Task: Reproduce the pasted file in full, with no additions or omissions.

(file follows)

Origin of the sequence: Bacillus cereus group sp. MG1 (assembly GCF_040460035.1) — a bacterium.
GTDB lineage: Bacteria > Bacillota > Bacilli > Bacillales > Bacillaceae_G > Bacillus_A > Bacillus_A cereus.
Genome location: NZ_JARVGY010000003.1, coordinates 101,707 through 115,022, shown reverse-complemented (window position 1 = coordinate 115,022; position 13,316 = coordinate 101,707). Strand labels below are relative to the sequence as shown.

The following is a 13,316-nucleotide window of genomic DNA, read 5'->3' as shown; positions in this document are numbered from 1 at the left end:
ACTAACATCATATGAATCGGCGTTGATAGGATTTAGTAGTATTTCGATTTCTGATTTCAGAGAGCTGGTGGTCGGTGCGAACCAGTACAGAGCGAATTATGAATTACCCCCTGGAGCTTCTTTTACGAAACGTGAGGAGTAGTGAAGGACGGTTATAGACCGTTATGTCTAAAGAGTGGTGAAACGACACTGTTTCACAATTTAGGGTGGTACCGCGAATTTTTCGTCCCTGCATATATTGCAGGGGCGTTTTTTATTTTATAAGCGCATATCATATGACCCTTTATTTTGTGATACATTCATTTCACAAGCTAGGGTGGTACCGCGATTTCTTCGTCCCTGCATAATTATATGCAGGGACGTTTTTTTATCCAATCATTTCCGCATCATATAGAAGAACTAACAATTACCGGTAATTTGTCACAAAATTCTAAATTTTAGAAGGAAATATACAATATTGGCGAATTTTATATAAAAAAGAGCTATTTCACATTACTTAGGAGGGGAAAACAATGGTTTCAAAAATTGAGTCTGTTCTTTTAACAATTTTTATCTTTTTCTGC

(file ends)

Origin of the sequence: Bacillus cereus group sp. MG1 (assembly GCF_040460035.1) — a bacterium.
GTDB lineage: Bacteria > Bacillota > Bacilli > Bacillales > Bacillaceae_G > Bacillus_A > Bacillus_A cereus.
Genome location: NZ_JARVGY010000003.1, coordinates 101,707 through 115,022, shown reverse-complemented (window position 1 = coordinate 115,022; position 13,316 = coordinate 101,707). Strand labels below are relative to the sequence as shown.

The following is a 13,316-nucleotide window of genomic DNA, read 5'->3' as shown; positions in this document are numbered from 1 at the left end:
ACTAACATCATATGAATCGGCGTTGATAGGATTTAGTAGTATTTCGATTTCTGATTTCAGAGAGCTGGTGGTCGGTGCGAACCAGTACAGAGCGAATTATGAATTACCCCCTGGAGCTTCTTTTACGAAACGTGAGGAGTAGTGAAGGACGGTTATAGACCGTTATGTCTAAAGAGTGGTGAAACGACACTGTTTCACAATTTAGGGTGGTACCGCGAATTTTTCGTCCCTGCATATATTGCAGGGGCGTTTTTTATTTTATAAGCGCATATCATATGACCCTTTATTTTGTGATACATTCATTTCACAAGCTAGGGTGGTACCGCGATTTCTTCGTCCCTGCATAATTATATGCAGGGACGTTTTTTTATCCAATCATTTCCGCATCATATAGAAGAACTAACAATTACCGGTAATTTGTCACAAAATTCTAAATTTTAGAAGGAAATATACAATATTGGCGAATTTTATATAAAAAAGAGCTATTTCACATTACTTAGGAGGGGAAAACAATGGTTTCAAAAATTGAGTCTGTTCTTTTAACAATTTTTATCTTTTTCTGC